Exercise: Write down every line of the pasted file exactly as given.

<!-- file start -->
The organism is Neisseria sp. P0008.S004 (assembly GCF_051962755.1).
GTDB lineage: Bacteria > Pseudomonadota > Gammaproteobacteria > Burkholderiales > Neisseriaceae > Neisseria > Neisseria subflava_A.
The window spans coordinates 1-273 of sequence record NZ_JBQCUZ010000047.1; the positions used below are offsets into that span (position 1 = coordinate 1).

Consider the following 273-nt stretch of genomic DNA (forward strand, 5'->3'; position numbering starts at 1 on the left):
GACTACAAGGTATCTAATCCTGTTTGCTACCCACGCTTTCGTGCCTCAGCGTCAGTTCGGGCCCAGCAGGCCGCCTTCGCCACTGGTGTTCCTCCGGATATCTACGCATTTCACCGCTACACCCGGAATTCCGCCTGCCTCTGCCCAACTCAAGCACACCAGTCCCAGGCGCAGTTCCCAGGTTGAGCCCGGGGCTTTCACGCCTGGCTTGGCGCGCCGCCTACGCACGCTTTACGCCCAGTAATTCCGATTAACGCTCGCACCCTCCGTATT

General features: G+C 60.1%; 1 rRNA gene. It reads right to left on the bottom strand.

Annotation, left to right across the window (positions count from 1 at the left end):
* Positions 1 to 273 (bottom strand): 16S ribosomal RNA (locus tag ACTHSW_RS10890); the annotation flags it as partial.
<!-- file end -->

The organism is Neisseria sp. P0008.S004 (assembly GCF_051962755.1).
GTDB lineage: Bacteria > Pseudomonadota > Gammaproteobacteria > Burkholderiales > Neisseriaceae > Neisseria > Neisseria subflava_A.
The window spans coordinates 1-273 of sequence record NZ_JBQCUZ010000047.1; the positions used below are offsets into that span (position 1 = coordinate 1).

Consider the following 273-nt stretch of genomic DNA (forward strand, 5'->3'; position numbering starts at 1 on the left):
GACTACAAGGTATCTAATCCTGTTTGCTACCCACGCTTTCGTGCCTCAGCGTCAGTTCGGGCCCAGCAGGCCGCCTTCGCCACTGGTGTTCCTCCGGATATCTACGCATTTCACCGCTACACCCGGAATTCCGCCTGCCTCTGCCCAACTCAAGCACACCAGTCCCAGGCGCAGTTCCCAGGTTGAGCCCGGGGCTTTCACGCCTGGCTTGGCGCGCCGCCTACGCACGCTTTACGCCCAGTAATTCCGATTAACGCTCGCACCCTCCGTATT

General features: G+C 60.1%; 1 rRNA gene. It reads right to left on the bottom strand.

Annotation, left to right across the window (positions count from 1 at the left end):
* Positions 1 to 273 (bottom strand): 16S ribosomal RNA (locus tag ACTHSW_RS10890); the annotation flags it as partial.